necessary, at the cost of an extra roundtrip.

   Given this, WebRTC implementations SHOULD consider using RTX instead
   of FEC when RTT is low, and SHOULD only transmit the amount of FEC
   needed to protect against the observed packet loss (which can be
   determined, e.g., by monitoring transmit packet loss data from RTCP
   Receiver Reports [RFC3550]), unless the application indicates it is
   willing to pay a quality penalty to proactively avoid losses.

   When using FEC with layered codecs, e.g., [RFC6386], where only base
   layer frames are critical to the decoding of future frames,
   implementations SHOULD only apply FEC to these base layer frames.




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9.  Security Considerations

   This document makes recommendations regarding the use of FEC.
   Generally, it should be noted that although applying redundancy is
   often useful in protecting a stream against packet loss, if the loss
   is caused by network congestion, the additional bandwidth used by the
   redundant data may actually make the situation worse, and can lead to
   significant degradation of the network.

   Additional security considerations for each individual FEC mechanism
   are enumerated in their respective documents.

10.  IANA Considerations

   This document requires no actions from IANA.

11.  Acknowledgements

   Several people provided significant input into this document,
   including Bernard Aboba, Jonathan Lennox, Giri Mandyam, Varun Singh,
   Tim Terriberry, Magnus Westerlund, and Mo Zanaty.

12.  References

12.1.  Normative References

   [I-D.ietf-payload-flexible-fec-scheme]
              Singh, V., Begen, A., Zanaty, M., and G. Mandyam, "RTP
              Payload Format for Flexible Forward Error Correction
              (FEC)", draft-ietf-payload-flexible-fec-scheme-04 (work in
              progress), March 2017.

   [RFC2119]  Bradner, S., "Key words for use in RFCs to Indicate
              Requirement Levels", BCP 14, RFC 2119,
              DOI 10.17487/RFC2119, March 1997,
              <http://www.rfc-editor.org/info/rfc2119>.

   [RFC2198]  Perkins, C., Kouvelas, I., Hodson, O., Hardman, V.,
              Handley, M., Bolot, J., Vega-Garcia, A., and S. Fosse-
              Parisis, "RTP Payload for Redundant Audio Data", RFC 2198,
              DOI 10.17487/RFC2198, September 1997,
              <http://www.rfc-editor.org/info/rfc2198>.

   [RFC5956]  Begen, A., "Forward Error Correction Grouping Semantics in
              the Session Description Protocol", RFC 5956,
              DOI 10.17487/RFC5956, September 2010,
              <http://www.rfc-editor.org/info/rfc5956>.




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12.2.  Informative References

   [I-D.ietf-rtcweb-data-channel]
              Jesup, R., Loreto, S., and M. Tuexen, "WebRTC Data
              Channels", draft-ietf-rtcweb-data-channel-13 (work in
              progress), January 2015.

   [RFC3550]  Schulzrinne, H., Casner, S., Frederick, R., and V.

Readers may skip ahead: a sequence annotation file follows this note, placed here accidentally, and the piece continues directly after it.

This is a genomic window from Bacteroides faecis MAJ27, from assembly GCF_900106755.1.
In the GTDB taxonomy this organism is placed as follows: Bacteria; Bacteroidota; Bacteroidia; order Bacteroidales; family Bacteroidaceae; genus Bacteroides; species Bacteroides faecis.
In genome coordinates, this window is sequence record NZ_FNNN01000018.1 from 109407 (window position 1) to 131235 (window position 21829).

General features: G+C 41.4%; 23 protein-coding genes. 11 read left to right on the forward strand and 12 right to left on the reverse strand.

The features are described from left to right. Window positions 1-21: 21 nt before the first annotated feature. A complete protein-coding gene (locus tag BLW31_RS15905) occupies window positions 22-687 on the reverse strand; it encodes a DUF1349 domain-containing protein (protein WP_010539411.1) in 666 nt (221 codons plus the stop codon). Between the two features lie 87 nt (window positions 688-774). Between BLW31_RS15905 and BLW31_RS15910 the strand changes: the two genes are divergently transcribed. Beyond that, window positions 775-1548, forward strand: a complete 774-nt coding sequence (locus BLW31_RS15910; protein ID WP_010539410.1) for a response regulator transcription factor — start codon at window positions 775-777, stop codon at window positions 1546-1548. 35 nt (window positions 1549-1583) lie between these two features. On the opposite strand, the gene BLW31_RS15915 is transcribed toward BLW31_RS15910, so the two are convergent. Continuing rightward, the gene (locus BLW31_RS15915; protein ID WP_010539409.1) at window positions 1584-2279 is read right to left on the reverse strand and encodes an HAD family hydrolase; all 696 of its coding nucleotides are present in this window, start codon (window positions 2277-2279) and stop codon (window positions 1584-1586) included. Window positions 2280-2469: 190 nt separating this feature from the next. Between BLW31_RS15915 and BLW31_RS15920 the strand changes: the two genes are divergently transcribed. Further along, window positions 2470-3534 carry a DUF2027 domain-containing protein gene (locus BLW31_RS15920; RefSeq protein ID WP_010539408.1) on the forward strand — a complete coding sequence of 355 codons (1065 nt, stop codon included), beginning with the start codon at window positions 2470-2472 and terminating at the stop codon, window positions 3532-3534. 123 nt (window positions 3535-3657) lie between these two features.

Jacobson, "RTP: A Transport Protocol for Real-Time
              Applications", STD 64, RFC 3550, DOI 10.17487/RFC3550,
              July 2003, <http://www.rfc-editor.org/info/rfc3550>.

   [RFC4588]  Rey, J., Leon, D., Miyazaki, A., Varsa, V., and R.
              Hakenberg, "RTP Retransmission Payload Format", RFC 4588,
              DOI 10.17487/RFC4588, July 2006,
              <http://www.rfc-editor.org/info/rfc4588>.

   [RFC4867]  Sjoberg, J., Westerlund, M., Lakaniemi, A., and Q. Xie,
              "RTP Payload Format and File Storage Format for the
              Adaptive Multi-Rate (AMR) and Adaptive Multi-Rate Wideband
              (AMR-WB) Audio Codecs", RFC 4867, DOI 10.17487/RFC4867,
              April 2007, <http://www.rfc-editor.org/info/rfc4867>.

   [RFC5109]  Li, A., Ed., "RTP Payload Format for Generic Forward Error
              Correction", RFC 5109, DOI 10.17487/RFC5109, December
              2007, <http://www.rfc-editor.org/info/rfc5109>.

   [RFC6386]  Bankoski, J., Koleszar, J., Quillio, L., Salonen, J.,
              Wilkins, P., and Y. Xu, "VP8 Data Format and Decoding
              Guide", RFC 6386, DOI 10.17487/RFC6386, November 2011,
              <http://www.rfc-editor.org/info/rfc6386>.

   [RFC6716]  Valin, JM., Vos, K., and T. Terriberry, "Definition of the
              Opus Audio Codec", RFC 6716, DOI 10.17487/RFC6716,
              September 2012, <http://www.rfc-editor.org/info/rfc6716>.

   [RFC7587]  Spittka, J., Vos, K., and JM. Valin, "RTP Payload Format
              for the Opus Speech and Audio Codec", RFC 7587,
              DOI 10.17487/RFC7587, June 2015,
              <http://www.rfc-editor.org/info/rfc7587>.

Appendix A.  Change log

   Changes in draft -04:

   o  Discussion of layered codecs.

   o  Discussion of RTX.



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   o  Clarified implementation requirements.

   o  FlexFEC MUST -> SHOULD.

   o  Clarified AMR max-red handling.

   o  Updated references.

   Changes in draft -03:

   o  Added overhead stats for Opus.

   o  Expanded discussion of multi-packet FEC for Opus.

   o  Added discussion of AMR/AMR-WB.

   o  Removed discussion of ssrc-group.

   o  Referenced the data channel doc.

   o  Referenced the RTP/RTCP RFC.

   o  Several small edits based on feedback from Magnus.

   Changes in draft -02:

   o  Expanded discussion of FEC-only m-lines, and how they should be
      handled in offers and answers.

   Changes in draft -01:

   o  Tweaked abstract/intro text that was ambiguously normative.

   o  Removed text on FEC for Opus in CELT mode.

   o  Changed RFC 2198 recommendation for PCMU to be MAY instead of NOT
      RECOMMENDED, based on list feedback.

   o  Explicitly called out application data as something not addressed
      in this document.

   o  Updated flexible-fec reference.

   Changes in draft -00:

   o  Initial version, from sidebar conversation at IETF 90.





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Author's Address

   Justin Uberti
   Google
   747 6th St S
   Kirkland, WA  98033
   USA

   Email: justin@uberti.name